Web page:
3rd April 2017
Smith Moore Leatherwood LLP
The Fourth Circuit U.S. Court of Appeals has issued a new and important ruling on the concept of "joint employers"- when an employee can sue two different companies as if both are his employer. The court adopted an especially broad test that will expand potential liability for companies that might not think of themselves as employers. MSI's Georgia & South Carolina member Smith Moore Leatherwood LLP provides further information.
The Fourth Circuit case is particularly important for staffing agencies and their clients, franchisees and franchisors, contractors and subcontractors, and for affiliated entities of a corporate enterprise.
The Fourth Circuit case dealt with alleged violations of the Fair Labor Standards Act, where being joint employers means both entities are fully responsible for keeping track of an employee’s hours worked (and aggregating the hours worked for both entities), for overtime pay, and for correct classification of the employee as exempt/non-exempt. A mistake or failure by one of the two entities means the other entity is equally responsible under the law for any resulting liability.
The court’s new test focuses on the relationship between the companies more than on the relationship between the employee and either of the two companies. The court now asks: are the two companies “entirely independent” of each other or, instead, “not completely disassociated” with respect to the essential terms and conditions of the individual’s employment?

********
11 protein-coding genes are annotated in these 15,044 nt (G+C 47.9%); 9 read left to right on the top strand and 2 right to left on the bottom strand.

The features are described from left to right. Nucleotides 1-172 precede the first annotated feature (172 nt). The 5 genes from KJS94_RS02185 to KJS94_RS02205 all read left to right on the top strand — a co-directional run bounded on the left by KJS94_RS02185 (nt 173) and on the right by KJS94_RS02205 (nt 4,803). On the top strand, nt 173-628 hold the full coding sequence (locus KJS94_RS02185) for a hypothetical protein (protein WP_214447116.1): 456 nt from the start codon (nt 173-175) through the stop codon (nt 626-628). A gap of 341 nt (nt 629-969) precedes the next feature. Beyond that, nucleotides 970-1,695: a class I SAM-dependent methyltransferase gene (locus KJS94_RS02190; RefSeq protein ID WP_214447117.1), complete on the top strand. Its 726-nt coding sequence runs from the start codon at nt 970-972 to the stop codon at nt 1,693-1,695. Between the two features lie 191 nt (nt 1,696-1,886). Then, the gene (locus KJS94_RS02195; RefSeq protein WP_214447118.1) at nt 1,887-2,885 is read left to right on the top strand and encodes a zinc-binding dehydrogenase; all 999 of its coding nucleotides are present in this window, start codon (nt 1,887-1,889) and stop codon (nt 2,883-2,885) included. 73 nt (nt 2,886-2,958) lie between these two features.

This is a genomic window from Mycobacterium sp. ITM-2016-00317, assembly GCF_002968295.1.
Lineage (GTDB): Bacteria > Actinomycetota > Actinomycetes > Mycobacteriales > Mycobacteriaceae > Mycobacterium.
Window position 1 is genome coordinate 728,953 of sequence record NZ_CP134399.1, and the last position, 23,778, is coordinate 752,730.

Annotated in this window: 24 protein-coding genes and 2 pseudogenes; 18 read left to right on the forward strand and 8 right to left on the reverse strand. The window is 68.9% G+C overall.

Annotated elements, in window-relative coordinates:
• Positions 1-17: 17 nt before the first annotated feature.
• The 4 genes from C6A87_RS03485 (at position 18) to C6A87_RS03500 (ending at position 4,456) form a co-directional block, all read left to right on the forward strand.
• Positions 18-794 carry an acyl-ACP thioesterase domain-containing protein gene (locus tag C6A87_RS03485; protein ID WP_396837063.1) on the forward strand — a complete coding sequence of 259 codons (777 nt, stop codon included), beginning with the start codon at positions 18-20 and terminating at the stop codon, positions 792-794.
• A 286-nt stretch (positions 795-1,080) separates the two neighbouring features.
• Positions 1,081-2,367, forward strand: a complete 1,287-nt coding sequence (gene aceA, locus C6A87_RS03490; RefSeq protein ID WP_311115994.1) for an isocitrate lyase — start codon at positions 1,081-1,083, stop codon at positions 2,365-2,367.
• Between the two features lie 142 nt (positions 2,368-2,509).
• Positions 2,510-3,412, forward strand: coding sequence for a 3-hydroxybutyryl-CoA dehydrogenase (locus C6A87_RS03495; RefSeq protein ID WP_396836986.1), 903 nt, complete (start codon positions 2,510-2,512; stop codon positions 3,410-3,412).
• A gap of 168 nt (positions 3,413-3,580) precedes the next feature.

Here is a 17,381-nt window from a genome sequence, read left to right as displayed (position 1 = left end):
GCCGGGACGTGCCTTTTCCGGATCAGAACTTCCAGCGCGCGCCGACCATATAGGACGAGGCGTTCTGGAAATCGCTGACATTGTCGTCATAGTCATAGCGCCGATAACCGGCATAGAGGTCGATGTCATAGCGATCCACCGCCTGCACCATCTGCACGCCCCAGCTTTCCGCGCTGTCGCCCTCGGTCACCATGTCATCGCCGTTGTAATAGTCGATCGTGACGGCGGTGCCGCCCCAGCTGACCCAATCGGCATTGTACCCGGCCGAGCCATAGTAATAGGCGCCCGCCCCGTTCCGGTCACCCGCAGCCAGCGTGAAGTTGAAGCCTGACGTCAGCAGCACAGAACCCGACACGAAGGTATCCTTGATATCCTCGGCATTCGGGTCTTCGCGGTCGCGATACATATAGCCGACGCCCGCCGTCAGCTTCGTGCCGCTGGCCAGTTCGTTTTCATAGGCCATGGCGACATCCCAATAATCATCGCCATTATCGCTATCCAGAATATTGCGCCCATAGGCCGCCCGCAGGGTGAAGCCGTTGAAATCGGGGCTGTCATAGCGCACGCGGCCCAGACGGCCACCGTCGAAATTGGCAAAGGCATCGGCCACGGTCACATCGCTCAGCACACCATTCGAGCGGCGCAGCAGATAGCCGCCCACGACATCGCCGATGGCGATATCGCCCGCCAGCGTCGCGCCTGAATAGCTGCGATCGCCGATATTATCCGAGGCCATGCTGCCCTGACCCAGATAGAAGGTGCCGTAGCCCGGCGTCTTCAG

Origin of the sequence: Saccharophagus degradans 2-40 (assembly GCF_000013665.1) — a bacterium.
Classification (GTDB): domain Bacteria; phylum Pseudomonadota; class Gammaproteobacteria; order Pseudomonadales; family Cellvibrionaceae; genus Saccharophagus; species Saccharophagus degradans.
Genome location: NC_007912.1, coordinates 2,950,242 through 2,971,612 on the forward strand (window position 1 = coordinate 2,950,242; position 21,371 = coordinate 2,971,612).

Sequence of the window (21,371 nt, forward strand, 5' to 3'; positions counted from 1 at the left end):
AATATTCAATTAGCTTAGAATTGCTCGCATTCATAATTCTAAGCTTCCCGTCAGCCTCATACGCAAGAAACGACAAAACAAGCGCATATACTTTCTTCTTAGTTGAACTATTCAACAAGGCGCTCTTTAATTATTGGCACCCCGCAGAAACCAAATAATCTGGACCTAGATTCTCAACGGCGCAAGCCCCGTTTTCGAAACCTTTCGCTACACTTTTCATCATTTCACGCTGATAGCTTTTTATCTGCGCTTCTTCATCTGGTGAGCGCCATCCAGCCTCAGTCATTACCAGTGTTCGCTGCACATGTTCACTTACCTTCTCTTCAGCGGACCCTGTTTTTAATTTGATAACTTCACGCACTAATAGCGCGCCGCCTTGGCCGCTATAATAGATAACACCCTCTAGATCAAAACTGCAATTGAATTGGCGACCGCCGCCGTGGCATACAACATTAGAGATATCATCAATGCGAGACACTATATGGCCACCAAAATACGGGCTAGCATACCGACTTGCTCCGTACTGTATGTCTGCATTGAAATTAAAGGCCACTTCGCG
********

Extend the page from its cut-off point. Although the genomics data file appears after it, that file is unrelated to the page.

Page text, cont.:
The court’s phrase “not completely disassociated” is rather awkward, but it essentially means that if the two companies have not fully separated the employment functions, they are maybe considered joint employers. The court identified six factors to consider with respect to two entities
The court did not rank these considerations or declare how much joint activity needs to exist before two entities will be joint employers. However, the court did say that two entities should be “entirely independent” and “completely disassociated” from each other, which means that having to answer “yes” to any of these six questions raises concerns about potential joint employment status.
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